Southern port city receives unexpected welcome from elderlies who wish to quit driving

Park Sae-jin Reporter Posted : 2018-07-11 14:09 Updated : 2018-07-11 14:09
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SEOUL --  The local government office of the southern port city of Busan is receiving unexpected positive reaction among elderlies of more than 64 years of age by persuading them to surrender their driver's license by choice. More than 500 people have given up their licenses during the last two months.

Although there is no clear evidence that elderlies are likely to cause a car accident, People all over the world are debating over whether governments should restrict older people from driving. Same debates took place in South Korea, where the society is aging rapidly, especially after a 2016 incident which a 76-year-old driver toppled over a tourist bus, killing four people, on an expressway when he tried to change lanes excessively and got in front of the bus.

Busan city has begun the project campaign for voluntary returning of driver's licenses in May and there are hundreds of old people who are willing to give up their licenses. "So far, we have received about 500 letters from campaign applicants during the last two months. Honestly, the reaction is bigger than we expected," Lee Hyun-joo, the director at Busan city's transport management division, told Aju News Wednesday, adding there are a few hundreds more letters which are not yet processed.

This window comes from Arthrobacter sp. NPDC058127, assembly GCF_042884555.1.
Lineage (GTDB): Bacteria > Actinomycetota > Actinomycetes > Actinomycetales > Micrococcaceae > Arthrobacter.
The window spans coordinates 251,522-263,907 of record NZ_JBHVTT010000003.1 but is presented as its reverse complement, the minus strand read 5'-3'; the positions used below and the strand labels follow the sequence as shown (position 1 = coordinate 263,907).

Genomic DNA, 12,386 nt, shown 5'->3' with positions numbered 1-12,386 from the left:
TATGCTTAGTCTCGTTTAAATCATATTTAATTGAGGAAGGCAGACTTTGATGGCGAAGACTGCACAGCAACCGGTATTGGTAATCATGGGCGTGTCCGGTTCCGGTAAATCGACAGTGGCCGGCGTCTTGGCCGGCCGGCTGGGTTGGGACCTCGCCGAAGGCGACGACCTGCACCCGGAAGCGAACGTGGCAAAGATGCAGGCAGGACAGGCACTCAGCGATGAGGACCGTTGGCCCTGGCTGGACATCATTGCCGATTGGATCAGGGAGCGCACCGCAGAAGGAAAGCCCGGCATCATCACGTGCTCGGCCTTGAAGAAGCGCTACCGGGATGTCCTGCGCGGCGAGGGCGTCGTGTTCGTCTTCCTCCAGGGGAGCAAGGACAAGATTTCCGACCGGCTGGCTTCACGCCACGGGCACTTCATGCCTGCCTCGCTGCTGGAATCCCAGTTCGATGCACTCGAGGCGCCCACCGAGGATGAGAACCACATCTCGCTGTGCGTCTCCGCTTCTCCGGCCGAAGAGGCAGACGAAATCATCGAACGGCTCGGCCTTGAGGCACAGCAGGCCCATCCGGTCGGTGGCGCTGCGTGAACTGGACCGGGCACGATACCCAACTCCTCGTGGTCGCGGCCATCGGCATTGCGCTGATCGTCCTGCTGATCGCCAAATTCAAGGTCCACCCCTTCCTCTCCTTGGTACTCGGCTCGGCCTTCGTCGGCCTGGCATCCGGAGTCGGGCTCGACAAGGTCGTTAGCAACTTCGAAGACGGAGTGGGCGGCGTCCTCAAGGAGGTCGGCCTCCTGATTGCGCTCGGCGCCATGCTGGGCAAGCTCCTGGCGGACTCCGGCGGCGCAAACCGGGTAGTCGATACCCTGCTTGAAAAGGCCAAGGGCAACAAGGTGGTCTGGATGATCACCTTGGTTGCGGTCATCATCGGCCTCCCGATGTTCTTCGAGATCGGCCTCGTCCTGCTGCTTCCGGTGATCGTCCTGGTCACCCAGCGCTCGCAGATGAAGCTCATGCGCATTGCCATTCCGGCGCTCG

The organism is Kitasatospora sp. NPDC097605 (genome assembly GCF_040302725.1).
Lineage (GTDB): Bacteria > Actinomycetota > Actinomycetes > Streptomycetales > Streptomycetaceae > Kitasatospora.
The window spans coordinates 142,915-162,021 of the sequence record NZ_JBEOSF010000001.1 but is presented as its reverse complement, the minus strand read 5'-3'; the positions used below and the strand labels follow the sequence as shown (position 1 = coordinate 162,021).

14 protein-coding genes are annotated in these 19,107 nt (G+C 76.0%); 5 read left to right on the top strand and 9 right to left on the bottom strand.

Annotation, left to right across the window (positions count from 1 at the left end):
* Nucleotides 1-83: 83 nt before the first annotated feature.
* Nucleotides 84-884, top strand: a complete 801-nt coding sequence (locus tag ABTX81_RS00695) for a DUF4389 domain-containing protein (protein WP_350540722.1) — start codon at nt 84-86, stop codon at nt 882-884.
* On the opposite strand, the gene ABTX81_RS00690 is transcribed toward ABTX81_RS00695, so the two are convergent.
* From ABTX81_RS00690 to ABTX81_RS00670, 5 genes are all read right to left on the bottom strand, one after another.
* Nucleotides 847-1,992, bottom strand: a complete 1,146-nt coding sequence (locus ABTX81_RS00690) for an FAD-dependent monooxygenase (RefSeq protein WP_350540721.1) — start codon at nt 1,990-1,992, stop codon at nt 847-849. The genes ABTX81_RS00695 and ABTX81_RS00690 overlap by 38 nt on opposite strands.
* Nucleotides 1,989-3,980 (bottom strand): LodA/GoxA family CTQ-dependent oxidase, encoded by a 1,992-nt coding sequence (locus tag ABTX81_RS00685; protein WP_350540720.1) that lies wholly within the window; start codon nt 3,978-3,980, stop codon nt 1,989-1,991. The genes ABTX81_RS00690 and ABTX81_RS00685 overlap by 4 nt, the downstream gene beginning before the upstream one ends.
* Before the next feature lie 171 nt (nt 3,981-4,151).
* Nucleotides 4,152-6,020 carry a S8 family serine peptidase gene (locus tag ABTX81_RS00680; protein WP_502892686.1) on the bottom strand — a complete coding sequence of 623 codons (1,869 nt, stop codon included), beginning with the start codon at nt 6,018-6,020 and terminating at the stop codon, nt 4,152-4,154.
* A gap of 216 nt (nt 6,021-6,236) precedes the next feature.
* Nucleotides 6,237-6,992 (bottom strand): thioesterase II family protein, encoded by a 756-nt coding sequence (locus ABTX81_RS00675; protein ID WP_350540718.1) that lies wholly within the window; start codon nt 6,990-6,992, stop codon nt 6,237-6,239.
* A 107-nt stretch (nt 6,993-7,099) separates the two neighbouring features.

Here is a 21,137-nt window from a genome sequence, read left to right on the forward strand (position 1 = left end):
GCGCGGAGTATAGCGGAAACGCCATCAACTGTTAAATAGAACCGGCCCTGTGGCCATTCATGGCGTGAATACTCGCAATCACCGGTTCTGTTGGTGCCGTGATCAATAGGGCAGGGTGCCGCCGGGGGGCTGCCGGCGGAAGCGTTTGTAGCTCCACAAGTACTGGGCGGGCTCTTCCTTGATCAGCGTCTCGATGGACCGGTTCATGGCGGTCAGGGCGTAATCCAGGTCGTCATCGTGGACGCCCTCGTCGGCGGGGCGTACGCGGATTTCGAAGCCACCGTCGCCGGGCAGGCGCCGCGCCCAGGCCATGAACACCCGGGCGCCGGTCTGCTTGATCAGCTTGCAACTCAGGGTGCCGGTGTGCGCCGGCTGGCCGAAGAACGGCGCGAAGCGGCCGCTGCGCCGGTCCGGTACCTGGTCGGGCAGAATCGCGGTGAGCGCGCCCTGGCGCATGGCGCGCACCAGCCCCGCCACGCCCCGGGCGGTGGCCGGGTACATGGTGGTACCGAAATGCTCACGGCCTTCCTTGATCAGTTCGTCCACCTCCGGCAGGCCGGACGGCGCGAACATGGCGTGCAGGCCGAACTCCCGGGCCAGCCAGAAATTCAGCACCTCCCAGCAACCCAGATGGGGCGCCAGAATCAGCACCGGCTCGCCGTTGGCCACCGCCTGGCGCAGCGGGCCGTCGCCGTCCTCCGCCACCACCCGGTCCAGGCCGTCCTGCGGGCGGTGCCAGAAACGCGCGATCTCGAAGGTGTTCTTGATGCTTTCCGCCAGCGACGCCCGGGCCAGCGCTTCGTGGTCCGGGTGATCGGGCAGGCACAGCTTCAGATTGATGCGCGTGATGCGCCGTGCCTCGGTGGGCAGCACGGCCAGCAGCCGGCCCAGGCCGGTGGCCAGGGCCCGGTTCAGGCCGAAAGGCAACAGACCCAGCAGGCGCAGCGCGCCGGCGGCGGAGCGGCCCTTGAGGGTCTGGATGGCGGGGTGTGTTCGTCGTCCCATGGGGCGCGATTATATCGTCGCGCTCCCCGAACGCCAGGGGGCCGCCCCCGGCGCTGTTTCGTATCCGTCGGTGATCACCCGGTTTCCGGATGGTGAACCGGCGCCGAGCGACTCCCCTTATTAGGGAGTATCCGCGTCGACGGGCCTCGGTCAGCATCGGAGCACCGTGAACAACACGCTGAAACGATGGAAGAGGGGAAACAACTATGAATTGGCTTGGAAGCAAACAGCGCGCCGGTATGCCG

As compensation, participants are given a public transportation voucher card worth 100,000 won ($89) and a discount benefit card which can be used at hospitals, restaurants and optical stores. Old people find the discount card useful as they visit hospitals and restaurants often, the official said.

The city government is planning to secure a larger budget next year to provide bigger and continuous compensation for elderlies. "We are aware that the current compensation is not enough and we will try to provide the participants with more benefits next year," she said. The director estimated that the increasing rate of the number of applicants will be larger if the campaign is backed by the city budget.

During the last 10 years, the rate which elderlies get involved in a car accident has quadrupled to about 29,000 cases from 2006's 7,000, according to Korea Insurance Development Institute, a research institute founded by an association of insurance companies. Some South Korean lawmakers are pushing to revise laws regarding the regular driving aptitude test, which is required every five years, to shorten the cycle.

Japan, which has the oldest population in the world, made compulsory for drivers aged 75 years and older to take an inspection to prove they are fit to drive. If an old person scores poorly, he or she must be examined by a doctor before he can drive again. The Japanese government also encourages elderlies to surrender their licenses and in 2017, about 405,000 people quit driving.